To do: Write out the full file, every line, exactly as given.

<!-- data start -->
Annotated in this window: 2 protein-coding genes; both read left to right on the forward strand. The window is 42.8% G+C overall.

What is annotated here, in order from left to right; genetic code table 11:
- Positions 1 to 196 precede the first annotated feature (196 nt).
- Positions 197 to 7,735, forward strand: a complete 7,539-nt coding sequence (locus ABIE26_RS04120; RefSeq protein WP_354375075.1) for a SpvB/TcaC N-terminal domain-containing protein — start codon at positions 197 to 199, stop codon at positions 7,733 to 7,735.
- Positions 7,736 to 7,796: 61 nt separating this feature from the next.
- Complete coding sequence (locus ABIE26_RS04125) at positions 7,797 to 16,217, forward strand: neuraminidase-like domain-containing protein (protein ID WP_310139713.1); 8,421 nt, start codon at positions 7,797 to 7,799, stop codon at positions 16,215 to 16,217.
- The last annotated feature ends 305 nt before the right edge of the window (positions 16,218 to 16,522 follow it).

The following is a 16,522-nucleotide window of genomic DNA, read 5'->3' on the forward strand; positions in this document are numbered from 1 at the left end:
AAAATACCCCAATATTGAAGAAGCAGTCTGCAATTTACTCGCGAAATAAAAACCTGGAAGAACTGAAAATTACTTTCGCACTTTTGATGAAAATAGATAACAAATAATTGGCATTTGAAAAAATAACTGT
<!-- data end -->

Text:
Annotated in this window: 2 protein-coding genes; both read left to right on the forward strand. The window is 42.8% G+C overall.

What is annotated here, in order from left to right; genetic code table 11:
- Positions 1 to 196 precede the first annotated feature (196 nt).
- Positions 197 to 7,735, forward strand: a complete 7,539-nt coding sequence (locus ABIE26_RS04120; RefSeq protein WP_354375075.1) for a SpvB/TcaC N-terminal domain-containing protein — start codon at positions 197 to 199, stop codon at positions 7,733 to 7,735.
- Positions 7,736 to 7,796: 61 nt separating this feature from the next.
- Complete coding sequence (locus ABIE26_RS04125) at positions 7,797 to 16,217, forward strand: neuraminidase-like domain-containing protein (protein ID WP_310139713.1); 8,421 nt, start codon at positions 7,797 to 7,799, stop codon at positions 16,215 to 16,217.
- The last annotated feature ends 305 nt before the right edge of the window (positions 16,218 to 16,522 follow it).

The following is a 16,522-nucleotide window of genomic DNA, read 5'->3' on the forward strand; positions in this document are numbered from 1 at the left end:
AAAATACCCCAATATTGAAGAAGCAGTCTGCAATTTACTCGCGAAATAAAAACCTGGAAGAACTGAAAATTACTTTCGCACTTTTGATGAAAATAGATAACAAATAATTGGCATTTGAAAAAATAACTGT